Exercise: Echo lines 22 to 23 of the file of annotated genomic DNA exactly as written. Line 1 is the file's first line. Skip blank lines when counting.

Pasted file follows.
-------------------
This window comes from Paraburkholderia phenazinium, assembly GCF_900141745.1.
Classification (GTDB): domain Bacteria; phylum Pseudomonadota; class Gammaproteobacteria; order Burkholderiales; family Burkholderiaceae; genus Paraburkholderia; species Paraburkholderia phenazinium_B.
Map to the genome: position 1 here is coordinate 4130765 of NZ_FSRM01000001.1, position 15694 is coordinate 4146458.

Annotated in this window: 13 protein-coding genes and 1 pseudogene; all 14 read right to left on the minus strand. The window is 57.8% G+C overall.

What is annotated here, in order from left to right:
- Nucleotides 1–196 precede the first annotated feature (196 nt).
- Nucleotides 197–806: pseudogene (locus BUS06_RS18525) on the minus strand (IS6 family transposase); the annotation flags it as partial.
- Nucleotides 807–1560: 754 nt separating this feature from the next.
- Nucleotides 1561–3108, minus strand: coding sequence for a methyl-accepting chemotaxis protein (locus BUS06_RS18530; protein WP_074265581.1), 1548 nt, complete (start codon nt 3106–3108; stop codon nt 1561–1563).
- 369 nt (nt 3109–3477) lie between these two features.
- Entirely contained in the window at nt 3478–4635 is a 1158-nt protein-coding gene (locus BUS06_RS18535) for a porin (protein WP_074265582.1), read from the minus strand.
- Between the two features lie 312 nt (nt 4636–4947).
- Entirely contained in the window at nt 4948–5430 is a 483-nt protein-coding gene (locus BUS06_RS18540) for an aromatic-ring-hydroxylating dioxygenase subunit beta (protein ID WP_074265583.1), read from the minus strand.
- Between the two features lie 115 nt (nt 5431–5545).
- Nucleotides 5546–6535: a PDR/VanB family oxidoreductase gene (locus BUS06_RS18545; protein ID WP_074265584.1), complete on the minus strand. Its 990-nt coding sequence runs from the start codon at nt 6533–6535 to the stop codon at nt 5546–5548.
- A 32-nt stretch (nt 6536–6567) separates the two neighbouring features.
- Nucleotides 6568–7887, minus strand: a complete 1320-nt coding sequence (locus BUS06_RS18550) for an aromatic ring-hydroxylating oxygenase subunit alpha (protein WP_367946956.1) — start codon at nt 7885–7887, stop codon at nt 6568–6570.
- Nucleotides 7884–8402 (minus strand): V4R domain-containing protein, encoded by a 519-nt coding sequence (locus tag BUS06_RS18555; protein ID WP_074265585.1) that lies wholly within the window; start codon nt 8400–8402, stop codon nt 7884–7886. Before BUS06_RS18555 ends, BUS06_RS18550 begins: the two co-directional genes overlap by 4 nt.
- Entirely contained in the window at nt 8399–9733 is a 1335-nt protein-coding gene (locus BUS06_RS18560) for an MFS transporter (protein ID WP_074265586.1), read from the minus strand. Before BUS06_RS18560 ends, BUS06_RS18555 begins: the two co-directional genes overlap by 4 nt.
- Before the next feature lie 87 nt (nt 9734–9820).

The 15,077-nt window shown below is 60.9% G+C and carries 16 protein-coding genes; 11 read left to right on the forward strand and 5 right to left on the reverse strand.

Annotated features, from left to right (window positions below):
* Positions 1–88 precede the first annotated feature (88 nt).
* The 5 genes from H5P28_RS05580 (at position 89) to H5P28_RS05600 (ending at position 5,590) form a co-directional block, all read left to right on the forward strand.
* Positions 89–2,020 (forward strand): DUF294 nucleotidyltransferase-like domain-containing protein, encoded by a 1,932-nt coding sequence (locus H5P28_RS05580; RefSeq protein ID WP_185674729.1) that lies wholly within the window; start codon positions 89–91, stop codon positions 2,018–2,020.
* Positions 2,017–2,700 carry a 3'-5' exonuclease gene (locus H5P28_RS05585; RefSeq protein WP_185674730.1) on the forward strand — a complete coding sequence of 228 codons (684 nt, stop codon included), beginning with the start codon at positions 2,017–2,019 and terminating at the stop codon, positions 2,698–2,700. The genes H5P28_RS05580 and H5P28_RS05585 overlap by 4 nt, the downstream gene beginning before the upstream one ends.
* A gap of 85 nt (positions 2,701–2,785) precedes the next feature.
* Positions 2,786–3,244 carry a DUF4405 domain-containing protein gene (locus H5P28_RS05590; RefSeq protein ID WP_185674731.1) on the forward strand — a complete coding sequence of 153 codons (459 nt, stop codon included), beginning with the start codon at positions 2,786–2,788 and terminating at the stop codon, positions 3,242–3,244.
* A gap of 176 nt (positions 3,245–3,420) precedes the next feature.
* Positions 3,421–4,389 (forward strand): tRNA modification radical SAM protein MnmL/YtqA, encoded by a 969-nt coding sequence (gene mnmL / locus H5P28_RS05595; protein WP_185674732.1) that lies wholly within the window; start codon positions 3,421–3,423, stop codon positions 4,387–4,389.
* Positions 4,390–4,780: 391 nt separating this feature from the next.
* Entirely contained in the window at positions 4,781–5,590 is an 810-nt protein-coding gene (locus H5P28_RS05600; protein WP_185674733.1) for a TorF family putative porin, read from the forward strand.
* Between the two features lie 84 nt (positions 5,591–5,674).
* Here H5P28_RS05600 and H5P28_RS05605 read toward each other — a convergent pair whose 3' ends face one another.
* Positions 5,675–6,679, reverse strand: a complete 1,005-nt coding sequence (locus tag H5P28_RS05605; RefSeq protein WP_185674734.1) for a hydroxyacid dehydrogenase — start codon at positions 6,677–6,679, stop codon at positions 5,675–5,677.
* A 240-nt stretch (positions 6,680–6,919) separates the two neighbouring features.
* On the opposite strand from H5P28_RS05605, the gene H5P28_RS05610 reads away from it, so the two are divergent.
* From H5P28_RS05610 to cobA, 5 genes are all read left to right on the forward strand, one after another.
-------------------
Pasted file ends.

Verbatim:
Annotated features, from left to right (window positions below):
* Positions 1–88 precede the first annotated feature (88 nt).